Jay R. Nanavati quoted in "Government Attempts To Sidestep Arguments In Marinello Brief", Tax Notes

By Nathan J. Richman

The government’s brief in a Supreme Court case concerning the elements of tax obstruction charges under the omnibus clause of section 7212(a) does not defend the broad interpretation of the charge attacked by the petitioner and the amici, instead applying a different specific intent requirement than they advocate.

When the Supreme Court hears oral arguments December 6 on whether a defendant can obstruct only a known, existing IRS investigation, it will face two different versions of the rest of the elements. On the one hand, the petitioner and the four amici assert that without the known investigation element, the obstruction charge could reach any conduct that could happen to make the IRS’s job harder as long as the defendant intended to obtain a benefit that happens to be unlawful. On the other hand, the government asserts that the required state of mind for tax obstruction requires that conduct be intended to impede the IRS’s administration of the tax code and that the defendant know that the intended benefit is illegal. 

Jeremy H. Temkin of Morvillo Abramowitz Grand Iason & Anello PC is one of the authors of the amicus brief filed by the New York Council of Defense Lawyers. He told Tax Analysts that the government’s position on intent likely arises out of the Supreme Court’s requirement that the government establish a higher level of scienter for tax crimes. “So they tried to present the requirement of an intent to obtain an unlawful benefit as meeting the heightened scienter standards,” he said.

Temkin said that he is curious to see how Justice Neil Gorsuch approaches the case during the oral argument. In April, Gorsuch was confirmed to the seat vacated by the death of Justice Antonin Scalia. “Scalia wrote or joined the majority in many white-collar, defense-friendly cases,” Temkin said, adding that it will be interesting to see if Gorsuch carries on Scalia’s skepticism of the government and preference for narrow construction of white-collar crimes. Paula M. Junghans of Zuckerman Spaeder LLP said that the flaw in the petitioner’s argument for a knowledge of a pending administrative proceeding requirement under section 7212(a) arises from the similarity between the tax obstruction charge and the conspiracy to defraud the government charge under 18 U.S.C. section 371.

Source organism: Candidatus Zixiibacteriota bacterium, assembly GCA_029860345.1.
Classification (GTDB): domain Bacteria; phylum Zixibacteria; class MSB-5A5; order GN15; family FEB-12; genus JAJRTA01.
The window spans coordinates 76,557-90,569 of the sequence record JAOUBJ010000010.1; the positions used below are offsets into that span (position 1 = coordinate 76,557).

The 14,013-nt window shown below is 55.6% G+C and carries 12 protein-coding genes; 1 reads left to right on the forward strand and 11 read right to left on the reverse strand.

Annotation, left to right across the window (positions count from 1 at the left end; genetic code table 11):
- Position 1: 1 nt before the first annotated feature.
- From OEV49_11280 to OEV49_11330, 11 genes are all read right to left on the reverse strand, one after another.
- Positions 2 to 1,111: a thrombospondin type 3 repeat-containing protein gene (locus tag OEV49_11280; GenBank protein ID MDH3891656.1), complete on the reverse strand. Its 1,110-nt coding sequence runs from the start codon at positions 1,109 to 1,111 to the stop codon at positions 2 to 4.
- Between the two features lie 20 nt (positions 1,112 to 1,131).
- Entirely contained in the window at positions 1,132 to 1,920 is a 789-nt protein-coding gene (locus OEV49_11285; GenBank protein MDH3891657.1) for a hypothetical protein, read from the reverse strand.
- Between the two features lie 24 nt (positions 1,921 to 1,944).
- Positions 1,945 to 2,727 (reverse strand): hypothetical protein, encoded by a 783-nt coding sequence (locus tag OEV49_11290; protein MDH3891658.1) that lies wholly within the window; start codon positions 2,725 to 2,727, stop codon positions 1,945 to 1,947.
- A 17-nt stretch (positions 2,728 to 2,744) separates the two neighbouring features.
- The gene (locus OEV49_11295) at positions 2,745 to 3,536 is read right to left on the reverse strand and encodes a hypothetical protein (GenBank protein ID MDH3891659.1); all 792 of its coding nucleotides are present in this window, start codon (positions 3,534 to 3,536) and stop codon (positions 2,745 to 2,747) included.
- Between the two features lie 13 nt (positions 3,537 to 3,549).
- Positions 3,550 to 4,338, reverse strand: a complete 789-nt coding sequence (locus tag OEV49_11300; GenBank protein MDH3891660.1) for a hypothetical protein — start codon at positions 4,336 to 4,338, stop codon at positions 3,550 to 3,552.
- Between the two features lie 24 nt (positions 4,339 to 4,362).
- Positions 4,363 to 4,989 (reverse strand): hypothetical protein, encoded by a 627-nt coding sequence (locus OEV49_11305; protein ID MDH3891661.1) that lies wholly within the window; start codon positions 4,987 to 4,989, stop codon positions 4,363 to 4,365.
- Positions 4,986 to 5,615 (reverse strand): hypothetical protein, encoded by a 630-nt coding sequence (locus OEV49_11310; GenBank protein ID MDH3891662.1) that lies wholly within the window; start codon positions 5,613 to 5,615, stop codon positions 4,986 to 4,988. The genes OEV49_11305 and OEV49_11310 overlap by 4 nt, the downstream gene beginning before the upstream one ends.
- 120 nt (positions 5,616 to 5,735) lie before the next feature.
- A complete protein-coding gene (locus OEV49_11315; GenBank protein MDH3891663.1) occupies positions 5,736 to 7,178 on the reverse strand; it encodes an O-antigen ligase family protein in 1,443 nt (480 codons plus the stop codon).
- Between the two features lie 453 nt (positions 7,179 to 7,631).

The same conduct is often charged under either statute, and the conspiracy charges are regularly upheld despite not having a pending proceeding requirement, she said. The Supreme Court granted certiorari to the appeal from the Second Circuit’s decision in United States v. Marinello, 839 F.3d 209 (2d Cir. 2016), on the question of whether one of the elements of a charge under section 7212(a)’s omnibus clause is knowledge of an existing IRS investigation. The omnibus clause of section 7212(a) makes it a felony punishable by up to three years in prison for a person to, among other things, “corruptly” obstruct or impede “the due administration of” title 26.

The Second Circuit declined to hold that “the due administration of this title” language requires the IRS to have begun some sort of investigation or proceeding with regard to the defendant and the defendant to know about it. The Supreme Court took up the case to resolve the circuit split between the Sixth Circuit, which requires an existing investigation and the defendant’s knowledge of it, and the Second, First, Fifth, Ninth, and Tenth Circuits, which have rejected that requirement.

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